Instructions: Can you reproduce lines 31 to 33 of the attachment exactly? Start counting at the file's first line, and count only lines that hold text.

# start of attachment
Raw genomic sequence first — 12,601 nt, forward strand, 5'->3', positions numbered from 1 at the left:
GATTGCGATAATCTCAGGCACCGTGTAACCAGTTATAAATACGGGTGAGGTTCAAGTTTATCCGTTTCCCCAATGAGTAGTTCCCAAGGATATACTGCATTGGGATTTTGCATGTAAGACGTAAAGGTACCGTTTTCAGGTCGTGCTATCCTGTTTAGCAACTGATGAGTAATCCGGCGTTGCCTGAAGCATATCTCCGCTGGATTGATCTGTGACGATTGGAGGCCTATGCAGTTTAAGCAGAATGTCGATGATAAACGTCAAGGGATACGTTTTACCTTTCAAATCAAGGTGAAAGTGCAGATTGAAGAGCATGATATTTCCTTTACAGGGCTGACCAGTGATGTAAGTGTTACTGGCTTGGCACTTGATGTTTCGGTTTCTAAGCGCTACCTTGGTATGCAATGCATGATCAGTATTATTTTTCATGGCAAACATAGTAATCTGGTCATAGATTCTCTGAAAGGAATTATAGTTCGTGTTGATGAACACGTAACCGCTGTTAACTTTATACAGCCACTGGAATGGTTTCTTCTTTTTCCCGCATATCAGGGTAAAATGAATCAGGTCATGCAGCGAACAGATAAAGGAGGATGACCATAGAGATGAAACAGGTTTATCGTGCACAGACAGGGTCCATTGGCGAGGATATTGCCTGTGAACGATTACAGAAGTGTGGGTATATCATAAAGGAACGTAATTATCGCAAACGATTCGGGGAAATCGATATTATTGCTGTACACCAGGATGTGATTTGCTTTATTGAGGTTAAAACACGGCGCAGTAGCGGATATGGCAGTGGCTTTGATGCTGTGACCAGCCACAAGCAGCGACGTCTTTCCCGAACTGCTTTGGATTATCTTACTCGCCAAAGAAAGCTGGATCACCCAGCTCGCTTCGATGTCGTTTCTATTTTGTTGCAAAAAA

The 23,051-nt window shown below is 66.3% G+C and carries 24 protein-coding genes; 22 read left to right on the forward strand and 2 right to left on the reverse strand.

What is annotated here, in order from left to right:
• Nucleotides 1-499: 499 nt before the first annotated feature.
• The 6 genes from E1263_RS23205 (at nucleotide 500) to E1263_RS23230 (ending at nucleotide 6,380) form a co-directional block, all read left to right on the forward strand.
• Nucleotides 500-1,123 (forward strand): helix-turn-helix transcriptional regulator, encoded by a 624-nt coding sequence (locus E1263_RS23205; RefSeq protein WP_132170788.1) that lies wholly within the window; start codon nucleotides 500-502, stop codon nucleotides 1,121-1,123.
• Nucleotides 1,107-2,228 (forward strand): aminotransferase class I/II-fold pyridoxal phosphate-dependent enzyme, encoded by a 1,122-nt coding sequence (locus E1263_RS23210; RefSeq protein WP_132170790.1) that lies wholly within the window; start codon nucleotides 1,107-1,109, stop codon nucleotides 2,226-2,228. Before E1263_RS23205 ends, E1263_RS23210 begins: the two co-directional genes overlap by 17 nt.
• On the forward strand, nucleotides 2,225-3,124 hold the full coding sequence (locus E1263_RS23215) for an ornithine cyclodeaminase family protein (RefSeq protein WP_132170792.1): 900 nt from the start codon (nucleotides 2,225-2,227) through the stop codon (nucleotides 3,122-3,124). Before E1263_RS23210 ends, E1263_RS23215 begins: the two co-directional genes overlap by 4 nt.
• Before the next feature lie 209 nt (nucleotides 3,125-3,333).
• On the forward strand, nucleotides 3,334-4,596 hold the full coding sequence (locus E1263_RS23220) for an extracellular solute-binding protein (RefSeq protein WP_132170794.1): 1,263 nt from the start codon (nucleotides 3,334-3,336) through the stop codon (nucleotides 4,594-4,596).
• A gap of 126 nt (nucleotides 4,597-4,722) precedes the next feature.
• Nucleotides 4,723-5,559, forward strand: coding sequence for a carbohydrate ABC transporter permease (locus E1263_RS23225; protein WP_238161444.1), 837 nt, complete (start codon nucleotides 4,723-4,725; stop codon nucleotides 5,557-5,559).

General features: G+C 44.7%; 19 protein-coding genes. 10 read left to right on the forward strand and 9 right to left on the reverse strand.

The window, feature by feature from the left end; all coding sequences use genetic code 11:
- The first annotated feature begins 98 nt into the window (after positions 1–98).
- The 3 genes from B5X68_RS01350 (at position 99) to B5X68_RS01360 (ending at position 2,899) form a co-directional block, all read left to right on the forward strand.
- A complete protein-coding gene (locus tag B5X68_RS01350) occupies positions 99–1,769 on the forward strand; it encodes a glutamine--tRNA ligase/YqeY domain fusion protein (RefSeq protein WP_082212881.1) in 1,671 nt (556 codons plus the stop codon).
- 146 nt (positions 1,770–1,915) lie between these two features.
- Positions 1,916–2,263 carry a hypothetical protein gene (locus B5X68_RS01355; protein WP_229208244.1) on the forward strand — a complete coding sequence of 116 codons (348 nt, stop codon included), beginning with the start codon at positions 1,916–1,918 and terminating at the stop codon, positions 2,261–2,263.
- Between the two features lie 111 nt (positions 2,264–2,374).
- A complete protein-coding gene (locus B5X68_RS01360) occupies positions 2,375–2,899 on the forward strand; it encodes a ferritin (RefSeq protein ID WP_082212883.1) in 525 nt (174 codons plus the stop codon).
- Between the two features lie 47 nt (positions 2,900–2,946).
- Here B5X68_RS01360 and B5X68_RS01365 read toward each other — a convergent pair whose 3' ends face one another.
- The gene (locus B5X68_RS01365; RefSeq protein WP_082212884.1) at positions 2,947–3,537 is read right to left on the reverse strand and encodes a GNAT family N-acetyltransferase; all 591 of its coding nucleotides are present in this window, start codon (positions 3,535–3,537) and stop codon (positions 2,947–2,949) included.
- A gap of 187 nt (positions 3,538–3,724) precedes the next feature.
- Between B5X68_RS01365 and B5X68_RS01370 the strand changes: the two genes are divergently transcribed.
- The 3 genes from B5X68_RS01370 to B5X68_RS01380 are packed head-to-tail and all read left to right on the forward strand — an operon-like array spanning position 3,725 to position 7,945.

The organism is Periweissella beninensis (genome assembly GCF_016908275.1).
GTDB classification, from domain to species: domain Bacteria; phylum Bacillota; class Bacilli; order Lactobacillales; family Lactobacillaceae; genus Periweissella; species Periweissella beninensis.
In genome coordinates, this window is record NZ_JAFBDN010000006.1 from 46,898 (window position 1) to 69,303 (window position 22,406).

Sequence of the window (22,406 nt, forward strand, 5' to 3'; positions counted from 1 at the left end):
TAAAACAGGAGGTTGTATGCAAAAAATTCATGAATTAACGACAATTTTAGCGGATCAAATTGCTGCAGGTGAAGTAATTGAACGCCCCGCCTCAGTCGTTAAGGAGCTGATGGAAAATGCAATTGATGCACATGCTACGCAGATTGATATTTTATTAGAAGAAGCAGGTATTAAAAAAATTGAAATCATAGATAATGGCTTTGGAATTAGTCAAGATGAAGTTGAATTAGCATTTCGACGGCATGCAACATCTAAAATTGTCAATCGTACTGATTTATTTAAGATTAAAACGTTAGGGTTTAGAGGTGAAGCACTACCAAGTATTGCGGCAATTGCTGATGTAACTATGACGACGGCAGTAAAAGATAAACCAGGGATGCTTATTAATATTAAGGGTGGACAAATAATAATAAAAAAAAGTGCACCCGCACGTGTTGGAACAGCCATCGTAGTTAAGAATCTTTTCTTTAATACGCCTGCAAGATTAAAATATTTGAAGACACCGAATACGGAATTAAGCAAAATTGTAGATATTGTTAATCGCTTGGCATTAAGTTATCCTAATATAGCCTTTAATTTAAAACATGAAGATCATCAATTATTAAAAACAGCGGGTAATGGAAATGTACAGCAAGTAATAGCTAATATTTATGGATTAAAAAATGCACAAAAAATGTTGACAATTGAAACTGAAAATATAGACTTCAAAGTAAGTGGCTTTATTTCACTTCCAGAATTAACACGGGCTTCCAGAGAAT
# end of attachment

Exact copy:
In genome coordinates, this window is record NZ_JAFBDN010000006.1 from 46,898 (window position 1) to 69,303 (window position 22,406).

Sequence of the window (22,406 nt, forward strand, 5' to 3'; positions counted from 1 at the left end):
TAAAACAGGAGGTTGTATGCAAAAAATTCATGAATTAACGACAATTTTAGCGGATCAAATTGCTGCAGGTGAAGTAATTGAACGCCCCGCCTCAGTCGTTAAGGAGCTGATGGAAAATGCAATTGATGCACATGCTACGCAGATTGATATTTTATTAGAAGAAGCAGGTATTAAAAAAATTGAAATCATAGATAATGGCTTTGGAATTAGTCAAGATGAAGTTGAATTAGCATTTCGACGGCATGCAACATCTAAAATTGTCAATCGTACTGATTTATTTAAGATTAAAACGTTAGGGTTTAGAGGTGAAGCACTACCAAGTATTGCGGCAATTGCTGATGTAACTATGACGACGGCAGTAAAAGATAAACCAGGGATGCTTATTAATATTAAGGGTGGACAAATAATAATAAAAAAAAGTGCACCCGCACGTGTTGGAACAGCCATCGTAGTTAAGAATCTTTTCTTTAATACGCCTGCAAGATTAAAATATTTGAAGACACCGAATACGGAATTAAGCAAAATTGTAGATATTGTTAATCGCTTGGCATTAAGTTATCCTAATATAGCCTTTAATTTAAAACATGAAGATCATCAATTATTAAAAACAGCGGGTAATGGAAATGTACAGCAAGTAATAGCTAATATTTATGGATTAAAAAATGCACAAAAAATGTTGACAATTGAAACTGAAAATATAGACTTCAAAGTAAGTGGCTTTATTTCACTTCCAGAATTAACACGGGCTTCCAGAGAAT